Great post – and all great comments too. I’ve been working through my blogging purpose lately in an effort to get out of my own rut (A LOT of work!) – and though I’ve not quite distilled my thoughts down a few good nuggets of a personal mantra that I can live by, there are a few things I’ve come to realize — first is that I do think that blogging as a unique profession is dead or on it’s way out (I’m curious if you would agree?). When I started blogging I did it for my own inspiration and to help encourage my design business… I was never short for enthusiasm – over time (like you) I mostly gave up the design business and just blogged – with the idea of being a blogger for a living. But as I’ve progressed, I’ve taken on projects that I’ve not always loved or been super proud of, and generally lost sight of things that inspired me to blog in the first place. I’ve come to think that just blogging (as a sole profession and thereby requiring an income) doesn’t have a future because you can’t make a living doing it while not selling out in some significant way. And selling out is soul crushing for the blogger and not a sustainable business idea that readers want to support. I do however think that blogging (as part of a greater business – my business being a design writer) or purely on a personal sharing level is alive and well – and many of us need to rediscover these deeper reasons for doing it. I don’t think of myself as a professional blogger anymore – in fact, I am a writer, author, speaker/teacher, designer, publisher etc… these are things that support me financially – the blog is a tool to be creative and try things out, have a conversation with my audience, learn from them, and share the other stuff that I do (this is the really hard part – getting back into a healthy mentality where I can stop feeling like I need to have all the answers, or I need to be perfect and polished, and maybe just, instead, start a converation or post about my own creativity, work, etc.). It was easy to be this way when I had a designer menality – for me, it has become impossible when I have a ‘blogger-for-a-living’ mentality. I have evolved to find other avenues of income – related to and supported by my blog – and I have totally given up on the idea of blogging for a living. It is freeing and is really helping me get back to the reasons why I loved it in the first place – because I could express my voice and my creativity (for myself first – and secondly for anyone who wanted to join the ride). Thanks for a great post – here’s to re-inventing blogging! Oh – And I’m going to have to think on this power editing idea… I like it, but conversely one of the great joys of the early days of blogging was discovering new voices…. power editing seems to discourage that….I miss the days when we all had blogrolls where we could find new cool things/ people… while I agree, editing is a must… I’m not sure how to have my cake and eat it too on this subject.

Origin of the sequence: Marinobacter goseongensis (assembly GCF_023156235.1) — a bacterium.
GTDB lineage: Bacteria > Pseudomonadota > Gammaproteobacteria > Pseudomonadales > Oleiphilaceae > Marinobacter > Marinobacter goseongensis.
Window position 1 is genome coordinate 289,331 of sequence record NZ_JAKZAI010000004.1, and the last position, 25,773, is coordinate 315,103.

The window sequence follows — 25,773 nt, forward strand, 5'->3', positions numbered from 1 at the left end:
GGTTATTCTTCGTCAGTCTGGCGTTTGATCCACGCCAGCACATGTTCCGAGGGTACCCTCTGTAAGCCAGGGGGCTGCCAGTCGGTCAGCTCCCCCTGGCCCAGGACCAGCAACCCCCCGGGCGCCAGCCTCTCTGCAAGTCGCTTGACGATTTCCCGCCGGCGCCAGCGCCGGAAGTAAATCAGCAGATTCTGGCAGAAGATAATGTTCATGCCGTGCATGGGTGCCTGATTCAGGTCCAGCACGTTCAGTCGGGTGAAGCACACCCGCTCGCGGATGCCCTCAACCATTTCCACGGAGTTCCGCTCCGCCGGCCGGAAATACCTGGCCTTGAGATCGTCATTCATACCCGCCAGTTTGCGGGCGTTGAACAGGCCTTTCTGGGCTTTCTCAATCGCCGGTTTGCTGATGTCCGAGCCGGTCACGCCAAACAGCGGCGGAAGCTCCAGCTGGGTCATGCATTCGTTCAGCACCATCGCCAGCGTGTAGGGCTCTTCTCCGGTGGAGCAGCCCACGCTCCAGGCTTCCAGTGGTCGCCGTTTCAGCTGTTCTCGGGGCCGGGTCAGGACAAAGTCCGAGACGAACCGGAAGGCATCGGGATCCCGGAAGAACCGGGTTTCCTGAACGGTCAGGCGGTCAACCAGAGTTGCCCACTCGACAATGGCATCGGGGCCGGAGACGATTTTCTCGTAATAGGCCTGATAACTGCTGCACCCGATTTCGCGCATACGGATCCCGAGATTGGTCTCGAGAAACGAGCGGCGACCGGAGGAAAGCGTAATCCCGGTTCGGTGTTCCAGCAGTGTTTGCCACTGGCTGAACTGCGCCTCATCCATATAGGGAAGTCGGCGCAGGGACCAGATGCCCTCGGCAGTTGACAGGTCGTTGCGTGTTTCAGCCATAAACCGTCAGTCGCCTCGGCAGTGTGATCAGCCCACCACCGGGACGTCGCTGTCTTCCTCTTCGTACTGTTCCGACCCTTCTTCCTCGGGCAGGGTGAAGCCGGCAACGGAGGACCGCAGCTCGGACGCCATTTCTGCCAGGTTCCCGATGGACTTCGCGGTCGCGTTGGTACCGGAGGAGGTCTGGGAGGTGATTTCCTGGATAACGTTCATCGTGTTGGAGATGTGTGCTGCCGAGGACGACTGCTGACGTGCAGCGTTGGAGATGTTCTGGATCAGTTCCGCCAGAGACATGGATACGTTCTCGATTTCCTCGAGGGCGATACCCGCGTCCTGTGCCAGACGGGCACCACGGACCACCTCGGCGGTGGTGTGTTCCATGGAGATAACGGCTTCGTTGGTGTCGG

• Reply Liz Piccione-Volger September 24, 2015 at 4:34 pm

    I don’t think blogging is dying at all and I have “power edited” from the very beginning (2011). I think the discontent from a reader comes from not having a diverse enough list of blogs that one follows. My list is all over the place. And I follow quite a few. Besides too many sponsered post the one thing that can turn me off is when a blog has many authors writing it (one doing recipes, one doing book review, one doing a travel section, etc.) I don’t mind a sponsered post if the author seems actually excited about it!

  • Reply Bai Yang September 24, 2015 at 7:07 pm

    Dear Holly,

    Thank you for a lovely, thought provoking post! I don’t think that blogging will die, I believe blogging will continue to be an important source of inspiration and community for a long time yet. However, the number of blog post these days, empty of meaning and integrity, can be overwhelming and tiring. I’m looking forward to where you are going from here!

    This is probably the paragraph that creates the impression that you will quit blogging:
    “I guess this is why I’m writing this post. To say that all of us can fall into the boring rut but whether we remain in it is up to only us. And I have decided to get out, and I’m starting with this post because it’s been awhile since I really said anything here.”
    Reading quickly, it is possible to miss that “… I have decided to get out,” doesn’t mean that you will stop blogging, but points back to the previous sentence, where you talk about the boring rut in which we can remain or not.

    Love from Bai Yang

  • Reply No Fear of Fashion September 24, 2015 at 7:31 pm